Language Learning and Survival

By Poppy Wright

I’ve heard a lot of people say things like “I’m not a language person” or “it just doesn’t work in my head”. While I understand that different people take to different skills more easily than others, I do believe that anyone can learn a foreign language. When I say ‘learn’, I mean fluently, or at least well enough to survive in a country where that particular language is spoken. Survival is key!

How did you learn to swim? (this is relevant I swear, bare with me)
Did you dip your toes in for a few weeks first and only progress to sticking a whole foot in when you felt your toe was comfortable? Chances are, that’s not how it happened – though if it is I’m not here to judge. When children are taught to swim, they tend to be entirely immersed in water. Usually there is some kind of floatation device involved at the beginning, however the full immersion is quite important towards the end result. By being in the water the learning process is made quicker and easier because it basically becomes a necessity. If someone is thrown into a large body of water, their thought process will quickly become “if I don’t learn to keep my head above the water quickly, I’ll drown”. Nowadays it’s more like “if I learn to keep my head above water quickly, I won’t have to have these armbands digging into my upper arms”, but the point still stands: when learning is seen as a necessity, some kind of survival instinct seems to be triggered, which makes the process much faster and simpler. Sticking your toes in for ages first may feel more comfortable, but getting in the pool is more effective – and once you’re in, it’s not actually that scary.

I think the same principle can be applied to language learning. Although exchange programmes are becoming increasingly more common, sitting down and meticulously learning the grammar and rules of a language is still seen as an extremely effective way of learning. For some people, this works fantastically, but to those who are “not language people”, it isn’t very effective at all.

When I was 17, I moved to Istanbul for a year as part of an exchange programme. The only word I thought I knew was “hello”, which turned out to be wrong anyway. I spent the first few weeks completely lost, in every sense of the word. Physically lost, because I didn’t know how to ask for directions (miming isn’t particularly effective in this case), and mentally lost because I never had any idea what anyone was asking me or telling me, so I just used to nod. All the time. This led to some interesting experiences like ending up walking ten kilometres in a forest as a day out, as well as having to eat a whole plate of sheep entrails because when asked “do you like sheep entrails?” I’d heard gibberish, panicked, and nodded happily. I also gained a fair amount of weight because nine times out of ten, the indecipherable questions people were asking me were actually offers for food. I’m sure people wondered why this strange girl was saying yes to a third slice of cake, but they kept offering. Anyway, after about two weeks I’d started to pick up essential survival words, the most important of which were “I’m full” and “No, really, I’m full”. After the first few words started to make sense, everything clicked really quickly. It didn’t take very long for my brain to realise that it had to start figuring Turkish out, or I would either end up lost in the Bosphorus or with severe diabetes. At the three month mark, I was fairly close to fluent, and I never really sat down with a grammar book. I had a few lessons early on, but the vast majority was learnt through just listening and talking.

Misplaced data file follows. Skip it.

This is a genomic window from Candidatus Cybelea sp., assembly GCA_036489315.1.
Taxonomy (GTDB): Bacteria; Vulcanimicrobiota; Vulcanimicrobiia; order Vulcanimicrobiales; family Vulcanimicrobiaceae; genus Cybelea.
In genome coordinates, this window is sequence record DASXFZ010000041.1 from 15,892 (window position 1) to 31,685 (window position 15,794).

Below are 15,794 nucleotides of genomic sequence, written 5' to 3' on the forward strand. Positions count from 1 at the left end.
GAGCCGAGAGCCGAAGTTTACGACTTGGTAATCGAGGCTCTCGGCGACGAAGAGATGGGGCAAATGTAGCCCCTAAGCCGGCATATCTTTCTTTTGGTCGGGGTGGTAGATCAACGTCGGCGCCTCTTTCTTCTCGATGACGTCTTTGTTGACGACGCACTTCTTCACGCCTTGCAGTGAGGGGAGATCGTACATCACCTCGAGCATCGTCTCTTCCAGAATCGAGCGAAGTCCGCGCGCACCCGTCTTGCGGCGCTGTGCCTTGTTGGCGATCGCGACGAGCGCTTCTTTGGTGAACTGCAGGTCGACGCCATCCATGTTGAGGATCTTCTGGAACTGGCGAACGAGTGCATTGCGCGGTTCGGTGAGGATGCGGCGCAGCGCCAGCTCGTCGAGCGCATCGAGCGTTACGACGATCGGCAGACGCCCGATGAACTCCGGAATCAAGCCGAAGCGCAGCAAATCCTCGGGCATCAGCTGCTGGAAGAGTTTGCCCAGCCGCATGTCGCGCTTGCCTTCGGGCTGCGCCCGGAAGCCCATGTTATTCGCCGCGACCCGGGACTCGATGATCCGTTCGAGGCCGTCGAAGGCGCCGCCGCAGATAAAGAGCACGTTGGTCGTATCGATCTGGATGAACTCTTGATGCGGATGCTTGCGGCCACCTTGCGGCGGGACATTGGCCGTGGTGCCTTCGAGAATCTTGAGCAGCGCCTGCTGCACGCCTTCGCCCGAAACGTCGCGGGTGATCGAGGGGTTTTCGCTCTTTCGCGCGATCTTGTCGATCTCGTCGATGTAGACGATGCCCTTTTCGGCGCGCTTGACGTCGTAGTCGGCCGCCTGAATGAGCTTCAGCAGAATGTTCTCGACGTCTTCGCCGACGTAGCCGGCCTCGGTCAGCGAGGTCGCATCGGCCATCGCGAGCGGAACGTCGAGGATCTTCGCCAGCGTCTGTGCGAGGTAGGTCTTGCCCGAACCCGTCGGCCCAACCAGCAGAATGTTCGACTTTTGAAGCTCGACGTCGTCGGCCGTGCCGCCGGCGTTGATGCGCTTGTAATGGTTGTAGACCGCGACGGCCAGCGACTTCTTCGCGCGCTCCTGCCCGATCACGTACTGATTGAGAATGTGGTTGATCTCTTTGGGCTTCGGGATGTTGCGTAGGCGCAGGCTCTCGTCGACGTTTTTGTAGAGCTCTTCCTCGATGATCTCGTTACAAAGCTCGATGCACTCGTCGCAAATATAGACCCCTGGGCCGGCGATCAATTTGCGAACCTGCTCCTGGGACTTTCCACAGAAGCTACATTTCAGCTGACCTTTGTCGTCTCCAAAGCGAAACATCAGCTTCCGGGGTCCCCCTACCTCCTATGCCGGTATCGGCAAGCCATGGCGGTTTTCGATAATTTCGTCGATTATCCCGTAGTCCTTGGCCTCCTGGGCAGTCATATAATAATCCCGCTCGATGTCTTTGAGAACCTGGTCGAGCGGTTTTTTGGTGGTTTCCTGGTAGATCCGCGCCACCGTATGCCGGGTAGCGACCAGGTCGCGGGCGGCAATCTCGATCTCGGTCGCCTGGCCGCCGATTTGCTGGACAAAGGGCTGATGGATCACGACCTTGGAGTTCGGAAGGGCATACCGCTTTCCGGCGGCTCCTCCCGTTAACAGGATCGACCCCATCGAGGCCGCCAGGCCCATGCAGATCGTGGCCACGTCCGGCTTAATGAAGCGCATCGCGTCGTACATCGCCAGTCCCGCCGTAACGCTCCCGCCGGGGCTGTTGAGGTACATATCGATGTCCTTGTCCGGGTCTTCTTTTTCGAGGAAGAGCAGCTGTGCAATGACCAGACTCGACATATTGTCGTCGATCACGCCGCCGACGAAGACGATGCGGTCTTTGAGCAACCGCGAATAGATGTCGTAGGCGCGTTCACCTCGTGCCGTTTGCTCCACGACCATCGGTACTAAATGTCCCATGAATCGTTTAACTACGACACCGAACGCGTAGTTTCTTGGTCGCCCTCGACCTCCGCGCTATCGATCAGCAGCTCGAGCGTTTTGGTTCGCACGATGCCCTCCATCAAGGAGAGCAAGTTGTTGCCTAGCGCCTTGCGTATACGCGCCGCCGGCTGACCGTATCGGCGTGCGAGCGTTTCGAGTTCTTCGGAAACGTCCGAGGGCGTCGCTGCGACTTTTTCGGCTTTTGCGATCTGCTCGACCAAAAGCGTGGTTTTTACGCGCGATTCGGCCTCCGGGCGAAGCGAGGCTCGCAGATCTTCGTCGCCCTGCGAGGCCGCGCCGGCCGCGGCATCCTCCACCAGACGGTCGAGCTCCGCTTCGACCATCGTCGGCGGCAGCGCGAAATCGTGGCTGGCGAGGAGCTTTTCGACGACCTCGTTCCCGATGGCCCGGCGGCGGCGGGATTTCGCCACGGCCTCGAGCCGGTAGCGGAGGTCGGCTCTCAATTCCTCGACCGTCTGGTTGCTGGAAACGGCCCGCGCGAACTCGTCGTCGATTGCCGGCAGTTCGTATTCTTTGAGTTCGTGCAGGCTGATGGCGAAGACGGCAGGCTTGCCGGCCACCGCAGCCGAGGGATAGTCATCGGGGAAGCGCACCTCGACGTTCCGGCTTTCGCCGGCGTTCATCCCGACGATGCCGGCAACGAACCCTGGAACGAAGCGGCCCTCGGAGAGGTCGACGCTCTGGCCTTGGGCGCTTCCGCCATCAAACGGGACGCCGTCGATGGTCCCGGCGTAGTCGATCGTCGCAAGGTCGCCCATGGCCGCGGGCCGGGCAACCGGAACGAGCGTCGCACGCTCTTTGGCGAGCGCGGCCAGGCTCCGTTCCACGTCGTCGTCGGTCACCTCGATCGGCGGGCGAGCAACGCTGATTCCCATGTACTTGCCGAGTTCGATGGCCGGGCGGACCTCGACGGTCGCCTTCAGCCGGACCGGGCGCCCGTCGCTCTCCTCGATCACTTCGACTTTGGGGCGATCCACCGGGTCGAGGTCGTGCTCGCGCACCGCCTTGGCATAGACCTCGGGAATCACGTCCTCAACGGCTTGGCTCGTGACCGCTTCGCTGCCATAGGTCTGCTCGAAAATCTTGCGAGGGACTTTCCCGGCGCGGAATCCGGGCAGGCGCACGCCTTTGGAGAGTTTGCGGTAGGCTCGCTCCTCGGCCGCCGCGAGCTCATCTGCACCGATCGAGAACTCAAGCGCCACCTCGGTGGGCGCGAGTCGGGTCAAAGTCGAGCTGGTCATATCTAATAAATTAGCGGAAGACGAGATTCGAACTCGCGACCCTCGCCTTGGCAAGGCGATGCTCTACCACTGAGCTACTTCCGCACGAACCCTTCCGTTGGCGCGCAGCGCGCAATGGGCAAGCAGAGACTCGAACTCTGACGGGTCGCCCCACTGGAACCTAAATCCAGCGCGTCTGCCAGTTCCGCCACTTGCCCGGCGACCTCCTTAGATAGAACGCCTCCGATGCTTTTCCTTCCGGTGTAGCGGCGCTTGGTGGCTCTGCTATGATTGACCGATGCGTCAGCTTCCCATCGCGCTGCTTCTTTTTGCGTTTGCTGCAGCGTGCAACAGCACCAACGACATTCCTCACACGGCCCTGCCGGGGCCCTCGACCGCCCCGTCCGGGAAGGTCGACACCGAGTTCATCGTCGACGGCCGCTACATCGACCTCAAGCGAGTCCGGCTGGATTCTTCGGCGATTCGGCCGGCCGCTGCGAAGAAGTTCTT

I do truly believe that the reason it made sense so quickly and why it stuck so easily, even though it was completely different from any language I’d learnt before, was that it had to. The mind is a magical little thing, and it’s very good at keeping us going. If you’re in a situation where your only choice is to be able to communicate with a new language, then it’ll come to grips with it pretty fast.

So although I’m not really sure I should be giving anyone advice, if you’re someone that identifies as “not a language person”, why not try and go away for a while? A week, two, or more if you have the means could make such a huge difference to second language learning. Go somewhere where people don’t speak English, turn off your 3G so Google is beyond your reach, let the survival brain kick in, and you’ll be chatting quicker than you thought possible.

That’s my theory anyway. I take no responsibility if you fly somewhere, get lost in the underground station and are forced to eat goat testicles.

 

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